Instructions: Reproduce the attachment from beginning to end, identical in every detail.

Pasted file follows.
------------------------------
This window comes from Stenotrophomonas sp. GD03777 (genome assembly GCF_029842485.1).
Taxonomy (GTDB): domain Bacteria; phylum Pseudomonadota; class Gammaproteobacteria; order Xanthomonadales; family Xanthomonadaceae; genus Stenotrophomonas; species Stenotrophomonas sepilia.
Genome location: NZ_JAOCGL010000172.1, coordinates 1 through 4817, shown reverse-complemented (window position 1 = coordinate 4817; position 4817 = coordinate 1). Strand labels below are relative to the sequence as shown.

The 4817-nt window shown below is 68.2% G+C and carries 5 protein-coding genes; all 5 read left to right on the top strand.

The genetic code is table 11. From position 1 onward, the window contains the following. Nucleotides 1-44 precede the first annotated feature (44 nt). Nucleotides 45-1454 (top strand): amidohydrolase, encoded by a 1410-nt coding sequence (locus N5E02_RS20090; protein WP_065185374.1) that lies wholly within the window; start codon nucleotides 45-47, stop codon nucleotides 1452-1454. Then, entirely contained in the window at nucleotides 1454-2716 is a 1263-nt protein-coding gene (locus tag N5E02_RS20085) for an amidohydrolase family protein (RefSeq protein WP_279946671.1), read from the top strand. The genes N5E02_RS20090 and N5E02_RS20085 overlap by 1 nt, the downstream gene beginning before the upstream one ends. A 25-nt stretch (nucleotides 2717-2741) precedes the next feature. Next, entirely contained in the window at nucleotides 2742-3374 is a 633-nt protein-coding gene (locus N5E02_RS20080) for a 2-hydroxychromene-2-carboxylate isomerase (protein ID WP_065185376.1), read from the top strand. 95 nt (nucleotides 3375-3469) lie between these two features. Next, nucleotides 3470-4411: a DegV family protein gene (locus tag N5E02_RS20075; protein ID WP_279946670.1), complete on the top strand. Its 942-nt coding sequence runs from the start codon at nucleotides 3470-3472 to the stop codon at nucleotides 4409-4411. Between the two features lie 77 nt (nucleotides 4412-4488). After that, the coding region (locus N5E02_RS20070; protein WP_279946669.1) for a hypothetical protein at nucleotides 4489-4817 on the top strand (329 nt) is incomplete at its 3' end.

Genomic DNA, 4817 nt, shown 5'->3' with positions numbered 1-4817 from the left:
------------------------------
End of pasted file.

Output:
This window comes from Stenotrophomonas sp. GD03777 (genome assembly GCF_029842485.1).
Taxonomy (GTDB): domain Bacteria; phylum Pseudomonadota; class Gammaproteobacteria; order Xanthomonadales; family Xanthomonadaceae; genus Stenotrophomonas; species Stenotrophomonas sepilia.
Genome location: NZ_JAOCGL010000172.1, coordinates 1 through 4817, shown reverse-complemented (window position 1 = coordinate 4817; position 4817 = coordinate 1). Strand labels below are relative to the sequence as shown.

The 4817-nt window shown below is 68.2% G+C and carries 5 protein-coding genes; all 5 read left to right on the top strand.

The genetic code is table 11. From position 1 onward, the window contains the following. Nucleotides 1-44 precede the first annotated feature (44 nt). Nucleotides 45-1454 (top strand): amidohydrolase, encoded by a 1410-nt coding sequence (locus N5E02_RS20090; protein WP_065185374.1) that lies wholly within the window; start codon nucleotides 45-47, stop codon nucleotides 1452-1454. Then, entirely contained in the window at nucleotides 1454-2716 is a 1263-nt protein-coding gene (locus tag N5E02_RS20085) for an amidohydrolase family protein (RefSeq protein WP_279946671.1), read from the top strand. The genes N5E02_RS20090 and N5E02_RS20085 overlap by 1 nt, the downstream gene beginning before the upstream one ends. A 25-nt stretch (nucleotides 2717-2741) precedes the next feature. Next, entirely contained in the window at nucleotides 2742-3374 is a 633-nt protein-coding gene (locus N5E02_RS20080) for a 2-hydroxychromene-2-carboxylate isomerase (protein ID WP_065185376.1), read from the top strand. 95 nt (nucleotides 3375-3469) lie between these two features. Next, nucleotides 3470-4411: a DegV family protein gene (locus tag N5E02_RS20075; protein ID WP_279946670.1), complete on the top strand. Its 942-nt coding sequence runs from the start codon at nucleotides 3470-3472 to the stop codon at nucleotides 4409-4411. Between the two features lie 77 nt (nucleotides 4412-4488). After that, the coding region (locus N5E02_RS20070; protein WP_279946669.1) for a hypothetical protein at nucleotides 4489-4817 on the top strand (329 nt) is incomplete at its 3' end.

Genomic DNA, 4817 nt, shown 5'->3' with positions numbered 1-4817 from the left: